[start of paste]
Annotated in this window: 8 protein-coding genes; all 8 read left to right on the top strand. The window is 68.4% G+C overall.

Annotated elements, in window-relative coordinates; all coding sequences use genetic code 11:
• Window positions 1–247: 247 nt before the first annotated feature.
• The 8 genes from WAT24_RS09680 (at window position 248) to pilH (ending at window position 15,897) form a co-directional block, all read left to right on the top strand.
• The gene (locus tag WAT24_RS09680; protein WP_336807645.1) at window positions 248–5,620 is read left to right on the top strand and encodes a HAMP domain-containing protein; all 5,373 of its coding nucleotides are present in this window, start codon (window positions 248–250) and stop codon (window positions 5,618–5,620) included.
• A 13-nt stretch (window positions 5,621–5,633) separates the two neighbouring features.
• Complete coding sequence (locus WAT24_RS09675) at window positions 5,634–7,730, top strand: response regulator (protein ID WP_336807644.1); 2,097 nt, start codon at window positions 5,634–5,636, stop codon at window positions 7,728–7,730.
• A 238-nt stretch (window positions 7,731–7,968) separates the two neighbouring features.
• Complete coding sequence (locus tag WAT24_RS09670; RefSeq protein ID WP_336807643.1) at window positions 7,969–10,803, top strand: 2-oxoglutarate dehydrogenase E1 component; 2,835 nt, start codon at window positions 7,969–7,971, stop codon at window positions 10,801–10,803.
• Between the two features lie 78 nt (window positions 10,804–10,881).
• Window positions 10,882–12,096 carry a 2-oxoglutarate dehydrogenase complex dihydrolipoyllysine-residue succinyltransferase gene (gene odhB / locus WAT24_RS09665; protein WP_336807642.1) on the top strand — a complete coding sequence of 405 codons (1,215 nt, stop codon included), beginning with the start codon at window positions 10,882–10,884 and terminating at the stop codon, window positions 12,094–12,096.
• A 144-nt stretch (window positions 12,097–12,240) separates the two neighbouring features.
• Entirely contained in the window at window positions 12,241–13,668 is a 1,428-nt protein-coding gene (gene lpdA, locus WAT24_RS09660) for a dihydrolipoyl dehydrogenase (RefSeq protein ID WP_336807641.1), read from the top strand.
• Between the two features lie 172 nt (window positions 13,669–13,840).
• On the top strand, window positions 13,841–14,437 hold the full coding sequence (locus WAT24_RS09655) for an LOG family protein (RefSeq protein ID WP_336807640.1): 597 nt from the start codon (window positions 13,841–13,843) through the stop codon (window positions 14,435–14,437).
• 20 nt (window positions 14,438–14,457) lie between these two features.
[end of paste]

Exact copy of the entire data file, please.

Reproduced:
Annotated in this window: 8 protein-coding genes; all 8 read left to right on the top strand. The window is 68.4% G+C overall.

Annotated elements, in window-relative coordinates; all coding sequences use genetic code 11:
• Window positions 1–247: 247 nt before the first annotated feature.
• The 8 genes from WAT24_RS09680 (at window position 248) to pilH (ending at window position 15,897) form a co-directional block, all read left to right on the top strand.
• The gene (locus tag WAT24_RS09680; protein WP_336807645.1) at window positions 248–5,620 is read left to right on the top strand and encodes a HAMP domain-containing protein; all 5,373 of its coding nucleotides are present in this window, start codon (window positions 248–250) and stop codon (window positions 5,618–5,620) included.
• A 13-nt stretch (window positions 5,621–5,633) separates the two neighbouring features.
• Complete coding sequence (locus WAT24_RS09675) at window positions 5,634–7,730, top strand: response regulator (protein ID WP_336807644.1); 2,097 nt, start codon at window positions 5,634–5,636, stop codon at window positions 7,728–7,730.
• A 238-nt stretch (window positions 7,731–7,968) separates the two neighbouring features.
• Complete coding sequence (locus tag WAT24_RS09670; RefSeq protein ID WP_336807643.1) at window positions 7,969–10,803, top strand: 2-oxoglutarate dehydrogenase E1 component; 2,835 nt, start codon at window positions 7,969–7,971, stop codon at window positions 10,801–10,803.
• Between the two features lie 78 nt (window positions 10,804–10,881).
• Window positions 10,882–12,096 carry a 2-oxoglutarate dehydrogenase complex dihydrolipoyllysine-residue succinyltransferase gene (gene odhB / locus WAT24_RS09665; protein WP_336807642.1) on the top strand — a complete coding sequence of 405 codons (1,215 nt, stop codon included), beginning with the start codon at window positions 10,882–10,884 and terminating at the stop codon, window positions 12,094–12,096.
• A 144-nt stretch (window positions 12,097–12,240) separates the two neighbouring features.
• Entirely contained in the window at window positions 12,241–13,668 is a 1,428-nt protein-coding gene (gene lpdA, locus WAT24_RS09660) for a dihydrolipoyl dehydrogenase (RefSeq protein ID WP_336807641.1), read from the top strand.
• Between the two features lie 172 nt (window positions 13,669–13,840).
• On the top strand, window positions 13,841–14,437 hold the full coding sequence (locus WAT24_RS09655) for an LOG family protein (RefSeq protein ID WP_336807640.1): 597 nt from the start codon (window positions 13,841–13,843) through the stop codon (window positions 14,435–14,437).
• 20 nt (window positions 14,438–14,457) lie between these two features.